Italy says operation not needed for sex change

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A man takes part in the annual LGBT parade in Turin. Photo: Marco Bertorello/AFP
11:01 CEST+02:00
It is no longer necessary to undergo a sex change operation in order to change your gender at the civil registry office, Italy's Court of Cassation ruled on Monday.

The decision comes after an appeal by the Lenford network of lawyers who work to defend lesbian, gay, transgender and bisexual rights.

The ruling was made at the end of an appeal on behalf of a 45-year-old transgender male, who in 1999 received permission to undergo a sex change operation but then decided not to go through with it.

His decision was based on the fact that after living as a woman for 25 years and undergoing various hormonal and cosmetic procedures, he already considered himself a female, without the need for further surgery.

But until now he was unable to be legally registered as a female. Courts in Piacenza and Bologna had rejected his previous attempts to legally become a woman, based on an Italian law that stated that a full sex change operation was a prerequisite for a legal gender change.

The ruling in Italy's highest court sets a new precedent for those who wish to legally change their sex, but don't feel he need for surgery.

In its ruling, the court stated that the desire to unite the body and the psyche was the result of "a hard fought individual psychological battle and medical treatments".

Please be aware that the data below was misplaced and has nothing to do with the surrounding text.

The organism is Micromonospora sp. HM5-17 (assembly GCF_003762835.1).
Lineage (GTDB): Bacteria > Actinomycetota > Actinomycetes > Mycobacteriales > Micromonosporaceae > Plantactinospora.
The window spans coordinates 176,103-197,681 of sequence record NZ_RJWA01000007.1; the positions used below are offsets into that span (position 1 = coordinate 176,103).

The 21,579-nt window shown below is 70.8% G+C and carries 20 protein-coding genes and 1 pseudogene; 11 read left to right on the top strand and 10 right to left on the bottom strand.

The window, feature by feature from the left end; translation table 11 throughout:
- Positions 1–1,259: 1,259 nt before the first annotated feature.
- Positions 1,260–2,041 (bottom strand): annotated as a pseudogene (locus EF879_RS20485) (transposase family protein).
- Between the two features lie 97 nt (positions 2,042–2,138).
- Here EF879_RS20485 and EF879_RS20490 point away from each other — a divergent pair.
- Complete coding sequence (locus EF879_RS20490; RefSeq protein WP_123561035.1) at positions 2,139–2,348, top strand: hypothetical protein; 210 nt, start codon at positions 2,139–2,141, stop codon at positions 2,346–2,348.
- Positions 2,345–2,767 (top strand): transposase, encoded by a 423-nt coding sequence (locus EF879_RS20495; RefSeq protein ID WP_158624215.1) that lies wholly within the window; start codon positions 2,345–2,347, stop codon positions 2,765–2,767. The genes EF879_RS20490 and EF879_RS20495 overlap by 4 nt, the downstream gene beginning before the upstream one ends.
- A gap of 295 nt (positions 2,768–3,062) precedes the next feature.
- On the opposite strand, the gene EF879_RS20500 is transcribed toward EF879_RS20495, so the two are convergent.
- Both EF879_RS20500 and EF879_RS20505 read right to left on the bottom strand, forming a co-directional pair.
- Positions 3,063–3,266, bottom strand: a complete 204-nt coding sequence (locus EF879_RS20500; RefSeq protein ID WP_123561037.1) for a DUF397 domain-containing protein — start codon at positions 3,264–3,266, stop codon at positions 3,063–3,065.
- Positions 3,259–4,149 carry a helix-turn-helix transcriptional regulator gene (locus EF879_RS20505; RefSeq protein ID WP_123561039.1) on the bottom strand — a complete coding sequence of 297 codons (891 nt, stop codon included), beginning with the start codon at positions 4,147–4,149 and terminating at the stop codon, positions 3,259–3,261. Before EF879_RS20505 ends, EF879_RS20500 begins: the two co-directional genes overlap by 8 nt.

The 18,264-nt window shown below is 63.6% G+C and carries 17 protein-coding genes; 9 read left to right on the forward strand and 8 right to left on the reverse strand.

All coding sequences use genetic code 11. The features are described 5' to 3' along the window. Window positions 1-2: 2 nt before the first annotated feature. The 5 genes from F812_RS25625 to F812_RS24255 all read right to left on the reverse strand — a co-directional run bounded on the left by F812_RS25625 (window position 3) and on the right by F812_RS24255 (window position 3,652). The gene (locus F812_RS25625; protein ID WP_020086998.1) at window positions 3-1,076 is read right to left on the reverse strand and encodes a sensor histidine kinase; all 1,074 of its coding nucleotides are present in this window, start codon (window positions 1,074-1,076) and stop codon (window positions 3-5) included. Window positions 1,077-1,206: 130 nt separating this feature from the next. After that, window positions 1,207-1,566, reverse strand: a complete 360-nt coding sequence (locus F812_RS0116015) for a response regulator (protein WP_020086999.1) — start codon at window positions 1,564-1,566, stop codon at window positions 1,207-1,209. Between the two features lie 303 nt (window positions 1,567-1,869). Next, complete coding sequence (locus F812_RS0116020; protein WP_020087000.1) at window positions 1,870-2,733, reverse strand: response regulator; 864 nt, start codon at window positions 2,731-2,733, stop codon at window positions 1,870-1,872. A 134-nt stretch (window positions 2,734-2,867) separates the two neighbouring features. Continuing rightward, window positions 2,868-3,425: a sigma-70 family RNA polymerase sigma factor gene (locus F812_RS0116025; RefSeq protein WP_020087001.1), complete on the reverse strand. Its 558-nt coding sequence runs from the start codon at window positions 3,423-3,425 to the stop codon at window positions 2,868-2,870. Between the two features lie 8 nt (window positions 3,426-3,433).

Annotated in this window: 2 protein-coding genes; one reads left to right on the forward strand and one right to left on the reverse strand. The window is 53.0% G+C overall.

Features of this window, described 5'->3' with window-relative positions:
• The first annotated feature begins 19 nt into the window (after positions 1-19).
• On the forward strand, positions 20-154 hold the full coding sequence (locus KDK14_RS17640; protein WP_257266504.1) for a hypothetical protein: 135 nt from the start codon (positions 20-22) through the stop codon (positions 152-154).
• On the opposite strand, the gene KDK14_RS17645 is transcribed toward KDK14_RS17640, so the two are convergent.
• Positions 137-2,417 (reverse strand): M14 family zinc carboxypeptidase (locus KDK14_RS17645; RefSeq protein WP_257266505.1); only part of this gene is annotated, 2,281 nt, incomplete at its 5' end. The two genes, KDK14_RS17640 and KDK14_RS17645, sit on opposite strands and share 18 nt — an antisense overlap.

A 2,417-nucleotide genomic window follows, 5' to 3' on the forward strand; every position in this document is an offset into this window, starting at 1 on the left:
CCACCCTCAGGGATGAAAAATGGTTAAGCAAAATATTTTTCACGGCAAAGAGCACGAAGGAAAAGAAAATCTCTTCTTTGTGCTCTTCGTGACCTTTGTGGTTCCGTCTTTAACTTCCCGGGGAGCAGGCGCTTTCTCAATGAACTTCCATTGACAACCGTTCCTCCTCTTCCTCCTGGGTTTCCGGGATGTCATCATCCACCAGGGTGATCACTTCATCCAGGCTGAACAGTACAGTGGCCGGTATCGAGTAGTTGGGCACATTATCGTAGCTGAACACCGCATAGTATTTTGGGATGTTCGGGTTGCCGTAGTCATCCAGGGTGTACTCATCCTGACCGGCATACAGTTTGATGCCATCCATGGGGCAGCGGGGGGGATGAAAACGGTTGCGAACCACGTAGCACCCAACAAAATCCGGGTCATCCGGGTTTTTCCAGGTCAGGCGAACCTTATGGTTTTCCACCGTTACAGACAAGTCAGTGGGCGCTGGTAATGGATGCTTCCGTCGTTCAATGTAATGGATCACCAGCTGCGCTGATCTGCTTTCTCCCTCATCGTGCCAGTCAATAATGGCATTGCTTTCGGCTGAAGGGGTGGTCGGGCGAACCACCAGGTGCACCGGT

For the court, these medical treatments do not necessarily mean a full sex change operation, but can include hormonal therapy and modifications to secondary sexual organs.

The ruling stated that changing sex was a complex issue and depended upon "different personality profiles and individual conditions".

The president of the Lenford group, Maria Grazia Sangalli, said she was pleased with the ruling.

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“In many cases hormonal therapy and operations on secondary sexual organs are enough to allow a person to feel harmony between their psychological and physical nature,” she told Giornale di Sicilia. 

She went on to say that a full sex change brought with it "painful operations that have negative consequences in a high percentage of cases".

The ruling was welcomed by LGBT associations. Arcigay and Equality said that the ruling accepted the right of self-determination for transgender people by simplifying the sex change procedure.  

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